August 2013 Archways

The Coolest Place on Campus

Bryn Mawr’s machine shop has created a robotic hand, a leech probe, and an atom trap that houses one of the coldest places on Earth.

By Nancy Brokaw    Photos by Thom Carroll

As the go-to problem-solving group for science students and faculty, the Science Support Services Department oversees inventory control, monitors the stock room, receives all deliveries for the Park Science Building, and runs one of the coolest places on campus, the Machine and Instrument Shop in Park Science.

With a full complement of equipment (including two CNC milling machines, a Hardinge 10-inch swing by 14-inch long instrument lathe with taper attachment, a 36-inch throat Grob vertical band saw, and a Hypertherm plasma cutter with a one-inch-thick max steel capacity), the machine shop staff works closely with students and faculty to bring their ideas from concept to design and implementation.

Rob Cunningham, the shop’s chief instrument maker, is at work on a new addition to the shop, another computer-driven milling machine that enables the shop to fabricate in hours what previously took days—and to work at an extraordinarily small scale. As Richard Willard, director of the Science Support Services Department and the machine shop, explains, “We were able to machine a part that had slots cut in it that were 10/1000ths [of an inch] wide. To put that in perspective, 10/1000ths is two and a half hairs. That little piece of equipment—it holds leech nerves, and the slots are for probes used to energize the nerves—was made elsewhere for $10,000. We looked at it and said, ‘Hey, why spend $10,000? We can make it right here for nothing’… and we did.”

Rob Cunningham, the shop’s chief instrument maker, is at work on a new addition to the shop, another computer-driven milling machine that enables the shop to fabricate in hours what previously took days—and to work at an extraordinarily small scale. As Richard Willard, director of the Science Support Services Department and the machine shop, explains, “We were able to machine a part that had slots cut in it that were 10/1000ths [of an inch] wide. To put that in perspective, 10/1000ths is two and a half hairs. That little piece of equipment—it holds leech nerves, and the slots are for probes used to energize the nerves—was made elsewhere for $10,000. We looked at it and said, ‘Hey, why spend $10,000? We can make it right here for nothing’… and we did.”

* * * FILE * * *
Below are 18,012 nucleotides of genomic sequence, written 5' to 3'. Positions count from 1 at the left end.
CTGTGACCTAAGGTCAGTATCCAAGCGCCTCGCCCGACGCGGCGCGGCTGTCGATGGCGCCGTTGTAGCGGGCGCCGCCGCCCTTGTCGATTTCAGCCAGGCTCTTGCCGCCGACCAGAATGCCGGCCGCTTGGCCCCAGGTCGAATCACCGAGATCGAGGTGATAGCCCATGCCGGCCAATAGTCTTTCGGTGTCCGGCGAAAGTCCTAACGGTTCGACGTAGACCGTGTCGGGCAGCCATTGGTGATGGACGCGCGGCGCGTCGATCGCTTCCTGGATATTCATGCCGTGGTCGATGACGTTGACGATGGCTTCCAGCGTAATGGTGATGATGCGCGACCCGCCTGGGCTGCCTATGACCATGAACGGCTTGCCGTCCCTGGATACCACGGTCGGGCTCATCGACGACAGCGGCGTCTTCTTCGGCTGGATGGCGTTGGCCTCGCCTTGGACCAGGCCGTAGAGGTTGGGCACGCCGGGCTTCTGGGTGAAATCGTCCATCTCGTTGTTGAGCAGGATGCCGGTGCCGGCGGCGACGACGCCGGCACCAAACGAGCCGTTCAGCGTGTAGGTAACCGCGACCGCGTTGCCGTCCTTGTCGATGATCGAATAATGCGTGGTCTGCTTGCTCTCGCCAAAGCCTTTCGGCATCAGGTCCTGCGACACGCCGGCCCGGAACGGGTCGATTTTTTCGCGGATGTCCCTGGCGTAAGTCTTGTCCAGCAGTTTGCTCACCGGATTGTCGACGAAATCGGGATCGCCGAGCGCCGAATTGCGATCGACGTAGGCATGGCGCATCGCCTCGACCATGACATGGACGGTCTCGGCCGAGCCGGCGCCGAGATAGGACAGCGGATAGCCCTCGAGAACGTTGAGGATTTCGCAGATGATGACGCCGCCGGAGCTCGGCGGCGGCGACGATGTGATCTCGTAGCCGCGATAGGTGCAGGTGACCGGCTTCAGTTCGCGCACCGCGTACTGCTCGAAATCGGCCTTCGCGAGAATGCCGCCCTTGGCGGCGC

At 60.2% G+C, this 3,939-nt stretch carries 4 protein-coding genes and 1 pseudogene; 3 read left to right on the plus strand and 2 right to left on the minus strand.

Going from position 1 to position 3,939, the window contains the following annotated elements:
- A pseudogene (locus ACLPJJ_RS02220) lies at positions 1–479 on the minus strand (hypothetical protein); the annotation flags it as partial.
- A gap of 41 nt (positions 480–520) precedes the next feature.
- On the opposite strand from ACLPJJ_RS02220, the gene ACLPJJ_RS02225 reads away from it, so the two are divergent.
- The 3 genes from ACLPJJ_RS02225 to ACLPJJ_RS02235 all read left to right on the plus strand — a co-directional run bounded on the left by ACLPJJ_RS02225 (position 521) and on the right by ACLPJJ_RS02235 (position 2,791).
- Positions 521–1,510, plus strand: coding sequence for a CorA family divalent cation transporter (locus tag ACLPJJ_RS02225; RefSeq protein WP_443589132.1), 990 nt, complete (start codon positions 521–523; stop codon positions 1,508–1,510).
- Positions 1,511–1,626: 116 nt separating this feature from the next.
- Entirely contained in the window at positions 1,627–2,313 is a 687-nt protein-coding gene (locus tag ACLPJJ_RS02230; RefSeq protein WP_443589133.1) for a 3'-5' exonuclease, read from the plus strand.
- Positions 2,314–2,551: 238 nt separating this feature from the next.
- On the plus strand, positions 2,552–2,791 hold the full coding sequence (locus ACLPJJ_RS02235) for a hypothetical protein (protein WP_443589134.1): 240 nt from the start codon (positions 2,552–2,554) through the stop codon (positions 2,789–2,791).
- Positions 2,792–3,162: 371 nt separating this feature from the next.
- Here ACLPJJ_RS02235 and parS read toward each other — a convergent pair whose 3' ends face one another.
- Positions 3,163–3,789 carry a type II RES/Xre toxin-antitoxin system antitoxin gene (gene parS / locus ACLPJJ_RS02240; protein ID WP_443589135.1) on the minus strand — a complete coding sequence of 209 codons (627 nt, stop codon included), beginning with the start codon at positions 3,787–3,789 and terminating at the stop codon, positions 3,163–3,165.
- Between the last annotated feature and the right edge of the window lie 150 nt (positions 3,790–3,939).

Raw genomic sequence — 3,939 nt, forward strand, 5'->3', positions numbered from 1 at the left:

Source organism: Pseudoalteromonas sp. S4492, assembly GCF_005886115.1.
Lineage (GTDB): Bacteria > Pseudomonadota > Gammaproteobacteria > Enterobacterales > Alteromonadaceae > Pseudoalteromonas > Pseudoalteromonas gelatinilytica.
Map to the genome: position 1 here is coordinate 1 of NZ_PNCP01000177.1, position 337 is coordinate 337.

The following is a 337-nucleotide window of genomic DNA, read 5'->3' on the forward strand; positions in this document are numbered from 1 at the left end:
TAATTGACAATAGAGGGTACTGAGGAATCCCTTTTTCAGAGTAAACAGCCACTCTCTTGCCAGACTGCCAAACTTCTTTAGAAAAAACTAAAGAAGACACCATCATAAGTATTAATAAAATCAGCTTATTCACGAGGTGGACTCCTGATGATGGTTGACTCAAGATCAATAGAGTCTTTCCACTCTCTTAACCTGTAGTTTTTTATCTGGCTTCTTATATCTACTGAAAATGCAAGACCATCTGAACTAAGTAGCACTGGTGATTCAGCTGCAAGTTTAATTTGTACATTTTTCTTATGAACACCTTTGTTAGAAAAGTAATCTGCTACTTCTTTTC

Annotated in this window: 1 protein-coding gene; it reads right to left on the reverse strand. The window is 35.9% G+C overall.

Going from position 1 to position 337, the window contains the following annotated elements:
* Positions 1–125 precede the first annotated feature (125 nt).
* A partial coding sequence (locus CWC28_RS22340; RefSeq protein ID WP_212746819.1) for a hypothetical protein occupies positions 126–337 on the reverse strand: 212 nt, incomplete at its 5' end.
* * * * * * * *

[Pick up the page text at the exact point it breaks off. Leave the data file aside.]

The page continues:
Willard and physics graduate student Donald Fahey survey the optics used for a piece of equipment that uses lasers to trap atoms. “One of our faculty members, [Professor of Physics] Mike Noel, needed cold atoms for his experiments,” explains Willard. “The laser beams enter at different angles, forming a trap for the atoms.”

Willard and physics graduate student Donald Fahey survey the optics used for a piece of equipment that uses lasers to trap atoms. “One of our faculty members, [Professor of Physics] Mike Noel, needed cold atoms for his experiments,” explains Willard. “The laser beams enter at different angles, forming a trap for the atoms.”

The red coils in the trap are electromagnets that create the magnetic field through which Noel’s team can collect the atoms. This particular piece of equipment was designed specifically for Noel’s research needs, says Willard, adding that “it’s one of the coldest things on Earth—because the movement of atoms is what makes heat, and there’s so little movement here.”

The red coils in the trap are electromagnets that create the magnetic field through which Noel’s team can collect the atoms. This particular piece of equipment was designed specifically for Noel’s research needs, says Willard, adding that “it’s one of the coldest things on Earth—because the movement of atoms is what makes heat, and there’s so little movement here.”

 

Ying Pan ’13, who already held patents on several prosthetic legs, turned her attention to developing a design concept for a prosthetic hand.

Ying Pan ’13, who already held patents on several prosthetic legs, turned her attention to developing a design concept for a prosthetic hand.

 

Working with Pan from her design concept for a Dynamixel Giant Hand, Willard and his crew mocked up a large-scale prototype as a proof-of-concept. To make the thumb rotatable—and give it a real grip—it was detached from the rest of the fingers. Three motors—called Dynamixel motors—are connected to each finger.

Working with Pan from her design concept for a Dynamixel Giant Hand, Willard and his crew mocked up a large-scale prototype as a proof-of-concept. To make the thumb rotatable—and give it a real grip—it was detached from the rest of the fingers. Three motors—called Dynamixel motors—are connected to each finger.

 

Estella Barbosa de Souza ’14 and physics Ph.D. student Kristen Recine inspect a vacuum chamber designed to detect dark matter. Manufactured by an outside firm, the chamber contains charged copper plates, fabricated by Willard’s shop, that pick up the electron charge associated with a potential dark matter signal.

Estella Barbosa de Souza ’14 and physics Ph.D. student Kristen Recine inspect a vacuum chamber designed to detect dark matter. Manufactured by an outside firm, the chamber contains charged copper plates, fabricated by Willard’s shop, that pick up the electron charge associated with a potential dark matter signal.

 

 

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